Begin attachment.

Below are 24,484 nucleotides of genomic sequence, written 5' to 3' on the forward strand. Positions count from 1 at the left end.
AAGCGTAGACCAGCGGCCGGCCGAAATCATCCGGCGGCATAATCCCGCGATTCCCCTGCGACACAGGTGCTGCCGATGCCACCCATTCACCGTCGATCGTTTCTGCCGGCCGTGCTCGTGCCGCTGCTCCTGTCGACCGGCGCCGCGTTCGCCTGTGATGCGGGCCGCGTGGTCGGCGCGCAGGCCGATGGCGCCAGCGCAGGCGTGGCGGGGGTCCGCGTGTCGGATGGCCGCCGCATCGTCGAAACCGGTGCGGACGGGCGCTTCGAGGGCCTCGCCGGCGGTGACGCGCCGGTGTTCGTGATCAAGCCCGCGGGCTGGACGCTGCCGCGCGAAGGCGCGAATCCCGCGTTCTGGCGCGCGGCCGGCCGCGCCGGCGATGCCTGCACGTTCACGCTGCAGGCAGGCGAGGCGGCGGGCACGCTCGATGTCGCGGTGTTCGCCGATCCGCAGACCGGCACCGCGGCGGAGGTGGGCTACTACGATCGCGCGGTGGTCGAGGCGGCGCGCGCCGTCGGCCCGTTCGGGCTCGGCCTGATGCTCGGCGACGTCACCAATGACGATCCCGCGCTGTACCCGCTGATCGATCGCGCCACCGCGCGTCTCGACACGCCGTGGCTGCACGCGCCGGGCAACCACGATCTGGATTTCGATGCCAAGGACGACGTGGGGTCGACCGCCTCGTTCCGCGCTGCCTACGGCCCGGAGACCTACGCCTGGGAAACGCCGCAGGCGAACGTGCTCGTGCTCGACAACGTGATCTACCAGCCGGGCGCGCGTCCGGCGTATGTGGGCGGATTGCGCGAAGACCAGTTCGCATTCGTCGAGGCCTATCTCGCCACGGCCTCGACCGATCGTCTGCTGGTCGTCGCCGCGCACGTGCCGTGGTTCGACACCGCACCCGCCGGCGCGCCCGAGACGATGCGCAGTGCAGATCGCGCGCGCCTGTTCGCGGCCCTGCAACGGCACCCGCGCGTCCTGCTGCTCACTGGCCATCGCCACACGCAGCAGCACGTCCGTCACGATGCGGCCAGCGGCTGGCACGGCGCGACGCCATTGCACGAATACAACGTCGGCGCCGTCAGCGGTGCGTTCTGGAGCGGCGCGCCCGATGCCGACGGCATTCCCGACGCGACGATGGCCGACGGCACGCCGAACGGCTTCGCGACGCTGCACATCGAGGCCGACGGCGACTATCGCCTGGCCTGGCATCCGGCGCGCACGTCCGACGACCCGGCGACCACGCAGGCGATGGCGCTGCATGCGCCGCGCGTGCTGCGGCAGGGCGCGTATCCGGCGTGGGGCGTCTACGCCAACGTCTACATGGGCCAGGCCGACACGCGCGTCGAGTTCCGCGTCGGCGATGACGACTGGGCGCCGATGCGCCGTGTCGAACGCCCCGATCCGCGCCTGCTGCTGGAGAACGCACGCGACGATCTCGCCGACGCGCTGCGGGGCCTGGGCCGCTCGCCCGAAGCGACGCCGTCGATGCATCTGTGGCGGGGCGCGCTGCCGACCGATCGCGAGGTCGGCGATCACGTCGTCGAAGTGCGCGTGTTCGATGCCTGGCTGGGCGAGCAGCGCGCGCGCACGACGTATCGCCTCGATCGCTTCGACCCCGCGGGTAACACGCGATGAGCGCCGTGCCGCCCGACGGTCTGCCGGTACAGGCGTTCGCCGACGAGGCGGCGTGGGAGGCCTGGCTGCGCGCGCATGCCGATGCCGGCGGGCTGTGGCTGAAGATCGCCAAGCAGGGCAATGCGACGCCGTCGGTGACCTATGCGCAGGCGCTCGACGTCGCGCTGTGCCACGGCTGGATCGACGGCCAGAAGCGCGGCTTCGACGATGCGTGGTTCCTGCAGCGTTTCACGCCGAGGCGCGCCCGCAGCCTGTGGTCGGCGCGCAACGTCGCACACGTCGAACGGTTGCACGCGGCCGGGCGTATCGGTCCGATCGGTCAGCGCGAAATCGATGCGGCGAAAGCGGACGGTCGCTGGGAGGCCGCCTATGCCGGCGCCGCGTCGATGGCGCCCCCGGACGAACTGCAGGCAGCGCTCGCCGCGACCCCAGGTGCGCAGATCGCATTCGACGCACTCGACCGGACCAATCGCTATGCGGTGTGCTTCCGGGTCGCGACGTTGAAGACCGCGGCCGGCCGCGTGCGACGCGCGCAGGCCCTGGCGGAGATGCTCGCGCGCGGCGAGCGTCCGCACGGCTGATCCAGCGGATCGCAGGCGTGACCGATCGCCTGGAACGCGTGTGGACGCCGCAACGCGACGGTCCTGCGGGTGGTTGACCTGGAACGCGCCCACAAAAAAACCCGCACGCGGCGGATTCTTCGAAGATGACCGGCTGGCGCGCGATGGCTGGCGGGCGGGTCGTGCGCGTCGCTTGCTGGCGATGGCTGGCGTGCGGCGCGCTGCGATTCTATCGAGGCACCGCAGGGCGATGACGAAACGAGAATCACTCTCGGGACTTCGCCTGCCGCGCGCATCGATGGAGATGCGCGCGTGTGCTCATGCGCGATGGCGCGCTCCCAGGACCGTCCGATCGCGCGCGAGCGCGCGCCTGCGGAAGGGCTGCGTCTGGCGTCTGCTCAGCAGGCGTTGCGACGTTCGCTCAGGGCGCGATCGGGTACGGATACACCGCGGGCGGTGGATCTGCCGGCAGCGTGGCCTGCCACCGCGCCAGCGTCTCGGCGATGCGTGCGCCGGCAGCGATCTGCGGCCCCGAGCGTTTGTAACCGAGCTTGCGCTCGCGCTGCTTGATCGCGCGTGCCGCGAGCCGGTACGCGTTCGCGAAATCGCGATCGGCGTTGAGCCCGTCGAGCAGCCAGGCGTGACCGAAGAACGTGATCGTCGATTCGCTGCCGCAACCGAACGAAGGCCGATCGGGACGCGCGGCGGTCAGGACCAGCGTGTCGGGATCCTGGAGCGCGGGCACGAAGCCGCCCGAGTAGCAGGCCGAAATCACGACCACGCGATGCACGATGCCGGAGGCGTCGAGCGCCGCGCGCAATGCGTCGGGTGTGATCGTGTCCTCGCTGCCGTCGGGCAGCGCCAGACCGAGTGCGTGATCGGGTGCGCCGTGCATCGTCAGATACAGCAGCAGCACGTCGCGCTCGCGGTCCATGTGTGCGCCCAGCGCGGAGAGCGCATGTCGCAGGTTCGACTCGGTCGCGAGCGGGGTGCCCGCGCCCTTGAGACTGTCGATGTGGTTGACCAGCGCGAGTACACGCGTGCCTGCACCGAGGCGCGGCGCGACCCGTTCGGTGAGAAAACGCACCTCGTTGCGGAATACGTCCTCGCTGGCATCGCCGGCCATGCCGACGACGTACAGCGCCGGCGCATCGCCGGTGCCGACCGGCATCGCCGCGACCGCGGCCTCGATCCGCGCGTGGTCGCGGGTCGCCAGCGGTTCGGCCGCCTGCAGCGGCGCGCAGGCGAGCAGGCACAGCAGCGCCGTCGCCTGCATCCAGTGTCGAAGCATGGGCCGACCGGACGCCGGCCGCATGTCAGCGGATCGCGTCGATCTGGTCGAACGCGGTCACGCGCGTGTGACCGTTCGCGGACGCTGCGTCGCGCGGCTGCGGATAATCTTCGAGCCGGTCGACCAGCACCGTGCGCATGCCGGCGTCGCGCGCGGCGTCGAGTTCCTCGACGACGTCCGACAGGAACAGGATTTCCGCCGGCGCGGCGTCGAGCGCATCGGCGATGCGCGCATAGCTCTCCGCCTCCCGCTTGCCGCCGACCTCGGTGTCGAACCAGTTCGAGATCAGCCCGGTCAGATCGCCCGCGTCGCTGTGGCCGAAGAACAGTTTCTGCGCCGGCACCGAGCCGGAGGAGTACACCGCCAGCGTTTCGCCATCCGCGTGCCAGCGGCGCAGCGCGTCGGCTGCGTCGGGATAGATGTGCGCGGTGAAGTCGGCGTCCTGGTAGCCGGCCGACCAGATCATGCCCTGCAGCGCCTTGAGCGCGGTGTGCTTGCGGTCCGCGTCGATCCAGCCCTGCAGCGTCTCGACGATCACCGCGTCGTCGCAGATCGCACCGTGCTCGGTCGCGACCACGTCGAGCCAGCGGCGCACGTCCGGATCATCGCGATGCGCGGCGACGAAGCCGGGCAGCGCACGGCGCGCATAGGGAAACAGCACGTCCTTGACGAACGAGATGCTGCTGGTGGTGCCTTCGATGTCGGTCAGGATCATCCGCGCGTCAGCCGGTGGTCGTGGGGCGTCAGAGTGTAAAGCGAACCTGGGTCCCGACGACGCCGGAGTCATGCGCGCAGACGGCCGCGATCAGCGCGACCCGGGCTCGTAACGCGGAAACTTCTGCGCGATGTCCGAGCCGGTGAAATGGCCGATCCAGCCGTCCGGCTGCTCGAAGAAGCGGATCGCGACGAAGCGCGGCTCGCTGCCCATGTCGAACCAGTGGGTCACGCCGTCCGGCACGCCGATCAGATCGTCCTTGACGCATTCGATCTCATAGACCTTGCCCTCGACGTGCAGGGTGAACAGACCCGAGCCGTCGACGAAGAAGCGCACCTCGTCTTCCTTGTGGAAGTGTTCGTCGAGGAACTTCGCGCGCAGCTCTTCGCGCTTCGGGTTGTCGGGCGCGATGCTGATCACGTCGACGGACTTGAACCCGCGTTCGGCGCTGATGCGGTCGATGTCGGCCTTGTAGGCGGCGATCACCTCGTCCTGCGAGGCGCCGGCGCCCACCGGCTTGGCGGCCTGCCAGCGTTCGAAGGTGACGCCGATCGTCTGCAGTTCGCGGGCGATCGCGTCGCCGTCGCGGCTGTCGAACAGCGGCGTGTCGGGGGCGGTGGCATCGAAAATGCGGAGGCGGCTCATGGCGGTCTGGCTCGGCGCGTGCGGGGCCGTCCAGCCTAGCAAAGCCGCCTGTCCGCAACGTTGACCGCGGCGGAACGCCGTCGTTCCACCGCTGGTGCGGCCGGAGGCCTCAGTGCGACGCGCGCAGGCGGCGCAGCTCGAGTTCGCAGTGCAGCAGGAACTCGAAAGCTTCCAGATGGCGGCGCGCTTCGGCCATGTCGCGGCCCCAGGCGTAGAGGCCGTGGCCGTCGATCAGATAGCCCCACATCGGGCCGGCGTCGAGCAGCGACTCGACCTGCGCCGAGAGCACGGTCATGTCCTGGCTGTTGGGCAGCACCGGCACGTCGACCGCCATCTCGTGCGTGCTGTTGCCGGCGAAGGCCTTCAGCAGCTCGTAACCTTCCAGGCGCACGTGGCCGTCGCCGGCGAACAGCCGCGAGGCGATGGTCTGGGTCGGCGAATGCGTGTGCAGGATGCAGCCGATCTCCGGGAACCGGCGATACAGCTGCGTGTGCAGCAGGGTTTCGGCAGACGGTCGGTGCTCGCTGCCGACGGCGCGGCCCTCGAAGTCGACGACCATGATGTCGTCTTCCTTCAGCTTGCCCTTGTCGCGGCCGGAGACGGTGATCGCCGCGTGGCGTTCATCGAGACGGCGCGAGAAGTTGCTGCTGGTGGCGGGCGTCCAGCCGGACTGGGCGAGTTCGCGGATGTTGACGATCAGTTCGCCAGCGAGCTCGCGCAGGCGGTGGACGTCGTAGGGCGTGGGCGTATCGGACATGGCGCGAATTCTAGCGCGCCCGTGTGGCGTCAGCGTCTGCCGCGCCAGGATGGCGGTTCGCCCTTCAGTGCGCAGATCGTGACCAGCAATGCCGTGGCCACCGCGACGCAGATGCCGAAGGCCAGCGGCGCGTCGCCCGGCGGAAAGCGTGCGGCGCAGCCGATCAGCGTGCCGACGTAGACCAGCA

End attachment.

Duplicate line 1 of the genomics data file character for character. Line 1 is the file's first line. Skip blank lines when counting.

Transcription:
Below are 24,484 nucleotides of genomic sequence, written 5' to 3' on the forward strand. Positions count from 1 at the left end.